Downright boffo first quarter for ad spending
U.S. media economy grows 12 percent to start the year
June 3, 2014
It’s been 10 years since the media economy had a quarter this strong.
But before anyone declares advertising is finally healthy, there are a few caveats attached to the numbers released today by MoffettNathanson, a research company.
Its report found that U.S. ad spending grew by what it termed “an amazing” 12 percent during the January to March reporting period, double the growth rate at this time last year.
The bulk of that growth was sparked by two things, the Winter Olympics and a big surge in digital spending.
“So on the face of it, overall U.S. advertising demand looks strong,” notes the report, but it goes on to add a note of caution.
“However, we think it is worth putting an asterisk next to that conclusion given the accelerating pace of online spending combined with benefits from the Sochi Winter Olympics.”
In fact, the Olympics contributed $850 million in advertising, giving a huge boost to broadcast television, which grew by 27 percent during the quarter.
Digital was up by 22 percent, and it accounted for a third of all ad spending during the quarter.
Still, even when digital is removed, traditional ad spending was still up 8 percent during the first three months of the year.
That’s a much-needed positive for the media economy, which had a fitful 2013. While digital continued to grow at a rapid rate, other media stalled or declined, including magazines, newspapers and radio.
Even television had a lackluster year, with the lack of political ad spending hurting spot TV and broadcast suffering from steep viewership declines that limited the number of ratings points available for sale.
MoffettNathanson says there is still strong demand for television, but it’s more limited than in the past.
“We think TV ad spending trends will remain in focus as money continues to move to both digital and must-have, live events,” says the report.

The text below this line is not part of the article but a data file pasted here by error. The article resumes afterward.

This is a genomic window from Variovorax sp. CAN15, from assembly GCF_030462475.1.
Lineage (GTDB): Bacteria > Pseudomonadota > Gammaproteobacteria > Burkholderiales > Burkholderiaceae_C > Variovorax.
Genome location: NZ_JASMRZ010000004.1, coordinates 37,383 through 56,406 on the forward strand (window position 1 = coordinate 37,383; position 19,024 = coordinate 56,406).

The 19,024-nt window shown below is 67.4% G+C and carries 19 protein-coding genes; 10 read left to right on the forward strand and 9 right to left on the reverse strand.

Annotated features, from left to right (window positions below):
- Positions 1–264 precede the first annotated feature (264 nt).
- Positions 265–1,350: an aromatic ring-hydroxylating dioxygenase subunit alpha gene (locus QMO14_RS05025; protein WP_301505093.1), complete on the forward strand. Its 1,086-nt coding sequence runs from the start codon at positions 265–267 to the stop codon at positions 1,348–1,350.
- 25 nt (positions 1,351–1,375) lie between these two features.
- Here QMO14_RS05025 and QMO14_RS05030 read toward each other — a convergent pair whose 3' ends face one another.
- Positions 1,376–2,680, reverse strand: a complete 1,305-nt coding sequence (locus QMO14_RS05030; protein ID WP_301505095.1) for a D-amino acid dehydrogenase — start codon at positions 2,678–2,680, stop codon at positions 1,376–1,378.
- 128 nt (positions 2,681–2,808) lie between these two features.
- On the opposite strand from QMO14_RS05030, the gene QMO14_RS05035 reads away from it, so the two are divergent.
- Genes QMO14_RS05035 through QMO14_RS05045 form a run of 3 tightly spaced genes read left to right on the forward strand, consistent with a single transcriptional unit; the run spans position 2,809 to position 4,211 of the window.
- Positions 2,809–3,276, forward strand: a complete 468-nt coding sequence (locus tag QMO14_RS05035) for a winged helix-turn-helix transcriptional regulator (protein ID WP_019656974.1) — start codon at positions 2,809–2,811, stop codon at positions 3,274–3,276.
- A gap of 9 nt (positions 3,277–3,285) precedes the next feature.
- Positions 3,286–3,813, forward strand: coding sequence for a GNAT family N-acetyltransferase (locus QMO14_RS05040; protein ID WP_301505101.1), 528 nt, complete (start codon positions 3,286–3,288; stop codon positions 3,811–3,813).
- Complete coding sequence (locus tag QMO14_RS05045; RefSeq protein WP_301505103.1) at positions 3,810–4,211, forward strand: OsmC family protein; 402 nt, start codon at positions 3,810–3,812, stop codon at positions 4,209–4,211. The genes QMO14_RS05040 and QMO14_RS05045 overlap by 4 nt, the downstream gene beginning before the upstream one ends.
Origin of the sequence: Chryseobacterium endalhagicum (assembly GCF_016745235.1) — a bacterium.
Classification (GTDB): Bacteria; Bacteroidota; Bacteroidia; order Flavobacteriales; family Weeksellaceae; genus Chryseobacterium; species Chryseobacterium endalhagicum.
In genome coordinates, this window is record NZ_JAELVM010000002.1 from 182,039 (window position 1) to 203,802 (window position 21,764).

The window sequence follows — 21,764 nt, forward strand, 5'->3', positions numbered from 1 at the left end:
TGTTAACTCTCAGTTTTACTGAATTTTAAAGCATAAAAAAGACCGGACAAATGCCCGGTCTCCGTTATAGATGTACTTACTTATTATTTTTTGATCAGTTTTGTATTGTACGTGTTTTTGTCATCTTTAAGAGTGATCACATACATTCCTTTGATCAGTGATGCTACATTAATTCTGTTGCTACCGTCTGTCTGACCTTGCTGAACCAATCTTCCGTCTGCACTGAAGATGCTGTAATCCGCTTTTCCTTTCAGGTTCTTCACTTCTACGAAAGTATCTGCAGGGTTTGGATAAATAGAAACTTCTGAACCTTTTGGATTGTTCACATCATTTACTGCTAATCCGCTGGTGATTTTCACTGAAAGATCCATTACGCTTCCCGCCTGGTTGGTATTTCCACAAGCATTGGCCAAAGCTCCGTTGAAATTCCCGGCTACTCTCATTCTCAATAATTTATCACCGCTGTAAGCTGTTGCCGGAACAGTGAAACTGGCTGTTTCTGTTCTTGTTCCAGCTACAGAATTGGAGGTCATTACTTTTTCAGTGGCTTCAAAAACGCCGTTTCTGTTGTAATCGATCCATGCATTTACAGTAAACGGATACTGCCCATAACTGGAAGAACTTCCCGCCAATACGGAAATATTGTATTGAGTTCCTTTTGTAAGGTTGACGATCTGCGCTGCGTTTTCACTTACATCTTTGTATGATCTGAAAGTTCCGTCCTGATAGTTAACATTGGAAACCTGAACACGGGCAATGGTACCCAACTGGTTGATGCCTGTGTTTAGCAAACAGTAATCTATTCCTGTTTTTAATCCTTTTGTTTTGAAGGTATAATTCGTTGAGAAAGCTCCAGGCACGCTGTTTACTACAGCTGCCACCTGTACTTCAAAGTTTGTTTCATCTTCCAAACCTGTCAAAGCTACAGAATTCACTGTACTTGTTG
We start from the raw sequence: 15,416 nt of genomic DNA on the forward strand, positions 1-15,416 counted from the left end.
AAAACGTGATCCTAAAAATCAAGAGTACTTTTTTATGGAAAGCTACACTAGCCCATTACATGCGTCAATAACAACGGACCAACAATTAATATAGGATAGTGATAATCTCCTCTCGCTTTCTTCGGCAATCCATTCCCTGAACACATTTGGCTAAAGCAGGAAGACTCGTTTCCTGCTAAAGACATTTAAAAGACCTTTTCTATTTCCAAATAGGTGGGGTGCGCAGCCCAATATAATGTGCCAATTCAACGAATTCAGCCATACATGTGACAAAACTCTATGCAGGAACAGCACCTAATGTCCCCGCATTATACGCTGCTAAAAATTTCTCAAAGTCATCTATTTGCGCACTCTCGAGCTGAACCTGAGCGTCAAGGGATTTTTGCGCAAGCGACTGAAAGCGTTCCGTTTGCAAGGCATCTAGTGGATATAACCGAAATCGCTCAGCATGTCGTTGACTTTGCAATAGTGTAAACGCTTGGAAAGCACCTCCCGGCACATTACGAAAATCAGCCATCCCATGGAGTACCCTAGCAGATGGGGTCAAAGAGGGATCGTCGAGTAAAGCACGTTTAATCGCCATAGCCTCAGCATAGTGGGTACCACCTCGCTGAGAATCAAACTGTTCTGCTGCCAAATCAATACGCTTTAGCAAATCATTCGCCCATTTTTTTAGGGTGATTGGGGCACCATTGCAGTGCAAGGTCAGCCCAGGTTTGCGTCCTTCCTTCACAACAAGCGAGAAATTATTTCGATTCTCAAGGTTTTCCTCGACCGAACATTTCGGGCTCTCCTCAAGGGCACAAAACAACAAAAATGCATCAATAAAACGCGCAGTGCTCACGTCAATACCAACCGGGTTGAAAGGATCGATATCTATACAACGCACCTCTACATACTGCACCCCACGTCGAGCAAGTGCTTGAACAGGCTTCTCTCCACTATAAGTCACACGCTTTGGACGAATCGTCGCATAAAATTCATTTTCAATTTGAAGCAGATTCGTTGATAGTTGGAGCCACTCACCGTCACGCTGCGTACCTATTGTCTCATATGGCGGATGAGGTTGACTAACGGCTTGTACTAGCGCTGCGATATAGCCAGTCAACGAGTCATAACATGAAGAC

“As such, the risk is that scatter volumes for non-essential opportunities continue to disappoint in the future.”
The picture is less rosy for other traditional media. Radio and outdoor had decent gains of 2.6 percent and 1.3 percent during the quarter.
Meanwhile, print continued to struggle. Consumer magazines were off 3.3 percent in first quarter, according to the report, while newspapers fell 4.5 percent.
‘Extant’ returns to a series low
Facebook monetizing booming videos
Record crowd turns out for semifinal win
What’s ailng the U. S. media economy
Dallas: TV builds on furniture spending
Wack job: A Donald Trump rantalogue
‘Hollywood Cycle,’ peddling to nowhere
Weekend TV: Women play for title
Cable overnights: ‘Haves’ hits a high
‘Avenida Brasil’ helps boost Telemundo
Microsoft eases out of display advertising
TV Land yanks ‘Dukes of Hazzard’
Okay start for new drama ‘Zoo’
- Chris Garbutt becomes global creative president at TBWA
- Steve Jun becomes CEO at INNOCEAN Worldwide Americas
- Jon Ruppel becomes creative director at Team One
- Karen Kaufman becomes managing partner at Gain Theory
- Clay Fisher becomes SVP of consumer marketing at The NY Times
- Merope Mills and Paul Lewis rise at Guardian U.S.
- Kurt Hoy becomes content strategy director at Bonnier Motorcycle Group
- Mike Zaneis becomes president and CEO at Trustworthy Accountability Group
This week’s broadcast ratings
This week’s cable ratings
This week’s top movies, songs and books
This week’s daypart ratings
This month’s new media traffic data
This week’s younger viewer ratings
Part-time media buyer job in Lake Bluff, Illinois
Media buyer/planner wanted in Louisville
Assistant media planner opening in Atlanta
Media planner position in Minneapolis
Media buyer position in Sacramento